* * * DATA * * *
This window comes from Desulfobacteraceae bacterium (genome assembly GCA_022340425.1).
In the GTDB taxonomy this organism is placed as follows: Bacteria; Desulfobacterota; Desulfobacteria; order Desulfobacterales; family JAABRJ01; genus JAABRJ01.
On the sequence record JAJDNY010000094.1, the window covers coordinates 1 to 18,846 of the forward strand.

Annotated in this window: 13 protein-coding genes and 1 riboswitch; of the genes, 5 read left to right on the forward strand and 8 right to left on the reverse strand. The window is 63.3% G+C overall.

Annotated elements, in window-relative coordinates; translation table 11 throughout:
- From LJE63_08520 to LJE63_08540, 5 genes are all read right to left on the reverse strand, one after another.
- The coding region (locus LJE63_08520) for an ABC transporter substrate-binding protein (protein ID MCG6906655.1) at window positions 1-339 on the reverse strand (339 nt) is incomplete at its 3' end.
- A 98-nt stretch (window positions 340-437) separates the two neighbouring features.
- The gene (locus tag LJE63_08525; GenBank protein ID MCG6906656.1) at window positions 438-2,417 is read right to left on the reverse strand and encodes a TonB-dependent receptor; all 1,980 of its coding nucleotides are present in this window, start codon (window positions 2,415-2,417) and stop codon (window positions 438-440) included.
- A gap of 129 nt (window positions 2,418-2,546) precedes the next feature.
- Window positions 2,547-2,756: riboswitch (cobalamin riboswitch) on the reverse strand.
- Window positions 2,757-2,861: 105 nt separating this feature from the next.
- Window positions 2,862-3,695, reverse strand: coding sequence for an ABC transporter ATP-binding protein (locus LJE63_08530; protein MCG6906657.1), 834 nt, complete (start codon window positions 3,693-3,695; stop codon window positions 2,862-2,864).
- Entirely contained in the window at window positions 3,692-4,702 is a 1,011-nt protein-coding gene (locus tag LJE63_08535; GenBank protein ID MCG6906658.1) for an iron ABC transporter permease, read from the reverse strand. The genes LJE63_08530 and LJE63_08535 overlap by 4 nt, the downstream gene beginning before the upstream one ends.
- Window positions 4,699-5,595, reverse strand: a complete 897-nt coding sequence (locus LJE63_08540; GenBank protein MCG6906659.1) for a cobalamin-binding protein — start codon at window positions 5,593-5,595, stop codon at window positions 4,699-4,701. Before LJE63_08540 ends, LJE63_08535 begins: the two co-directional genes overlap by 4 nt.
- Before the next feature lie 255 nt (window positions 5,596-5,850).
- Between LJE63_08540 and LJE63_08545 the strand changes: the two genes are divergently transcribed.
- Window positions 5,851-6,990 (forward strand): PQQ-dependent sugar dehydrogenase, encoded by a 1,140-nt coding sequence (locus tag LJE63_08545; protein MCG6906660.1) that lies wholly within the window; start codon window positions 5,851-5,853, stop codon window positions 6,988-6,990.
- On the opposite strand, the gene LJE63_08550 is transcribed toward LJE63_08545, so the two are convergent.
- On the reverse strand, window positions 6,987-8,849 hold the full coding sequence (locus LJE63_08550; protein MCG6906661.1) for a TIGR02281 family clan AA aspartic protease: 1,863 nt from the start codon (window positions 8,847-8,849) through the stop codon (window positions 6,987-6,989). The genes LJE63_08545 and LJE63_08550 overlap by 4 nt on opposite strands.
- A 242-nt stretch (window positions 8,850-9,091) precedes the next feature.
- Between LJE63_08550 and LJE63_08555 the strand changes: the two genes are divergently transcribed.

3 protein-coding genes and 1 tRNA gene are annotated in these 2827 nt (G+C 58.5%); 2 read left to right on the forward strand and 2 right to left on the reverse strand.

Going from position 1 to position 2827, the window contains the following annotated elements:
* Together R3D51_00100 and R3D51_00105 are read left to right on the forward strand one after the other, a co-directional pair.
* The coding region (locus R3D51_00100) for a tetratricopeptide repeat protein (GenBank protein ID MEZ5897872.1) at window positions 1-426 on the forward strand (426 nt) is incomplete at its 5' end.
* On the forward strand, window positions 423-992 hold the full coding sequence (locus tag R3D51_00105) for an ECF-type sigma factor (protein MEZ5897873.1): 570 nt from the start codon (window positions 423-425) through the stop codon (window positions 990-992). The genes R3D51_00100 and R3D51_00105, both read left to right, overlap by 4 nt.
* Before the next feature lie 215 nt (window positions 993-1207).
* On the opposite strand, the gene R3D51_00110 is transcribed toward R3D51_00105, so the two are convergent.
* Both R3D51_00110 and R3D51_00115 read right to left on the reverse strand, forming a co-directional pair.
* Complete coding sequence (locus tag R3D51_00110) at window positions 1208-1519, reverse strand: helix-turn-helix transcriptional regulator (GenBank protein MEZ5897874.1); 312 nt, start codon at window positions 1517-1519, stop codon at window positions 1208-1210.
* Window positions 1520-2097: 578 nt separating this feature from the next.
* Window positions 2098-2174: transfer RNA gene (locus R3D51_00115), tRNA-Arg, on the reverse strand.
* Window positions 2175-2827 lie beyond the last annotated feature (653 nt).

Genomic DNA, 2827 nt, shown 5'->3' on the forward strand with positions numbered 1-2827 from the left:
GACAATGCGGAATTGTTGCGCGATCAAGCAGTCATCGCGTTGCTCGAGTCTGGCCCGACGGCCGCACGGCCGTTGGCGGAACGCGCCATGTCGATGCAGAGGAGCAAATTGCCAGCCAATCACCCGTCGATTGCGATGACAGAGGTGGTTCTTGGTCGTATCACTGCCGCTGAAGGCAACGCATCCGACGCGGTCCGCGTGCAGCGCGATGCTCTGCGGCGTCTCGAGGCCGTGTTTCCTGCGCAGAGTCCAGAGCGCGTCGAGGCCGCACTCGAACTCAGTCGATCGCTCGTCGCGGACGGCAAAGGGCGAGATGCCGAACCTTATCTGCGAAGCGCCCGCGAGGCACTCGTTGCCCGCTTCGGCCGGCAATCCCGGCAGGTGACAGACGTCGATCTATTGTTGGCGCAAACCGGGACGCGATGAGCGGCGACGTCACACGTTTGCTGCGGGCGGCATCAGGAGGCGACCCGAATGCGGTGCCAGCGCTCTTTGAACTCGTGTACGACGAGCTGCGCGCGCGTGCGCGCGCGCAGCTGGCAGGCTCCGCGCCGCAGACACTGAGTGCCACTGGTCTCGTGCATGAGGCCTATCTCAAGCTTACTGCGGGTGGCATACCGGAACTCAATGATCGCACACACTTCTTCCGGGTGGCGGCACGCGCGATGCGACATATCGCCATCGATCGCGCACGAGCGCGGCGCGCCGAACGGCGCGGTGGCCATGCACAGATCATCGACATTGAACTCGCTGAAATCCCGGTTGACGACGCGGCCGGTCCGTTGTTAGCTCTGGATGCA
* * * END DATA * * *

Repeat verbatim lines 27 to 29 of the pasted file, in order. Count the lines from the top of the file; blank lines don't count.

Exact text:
* On the forward strand, window positions 423-992 hold the full coding sequence (locus tag R3D51_00105) for an ECF-type sigma factor (protein MEZ5897873.1): 570 nt from the start codon (window positions 423-425) through the stop codon (window positions 990-992). The genes R3D51_00100 and R3D51_00105, both read left to right, overlap by 4 nt.
* Before the next feature lie 215 nt (window positions 993-1207).
* On the opposite strand, the gene R3D51_00110 is transcribed toward R3D51_00105, so the two are convergent.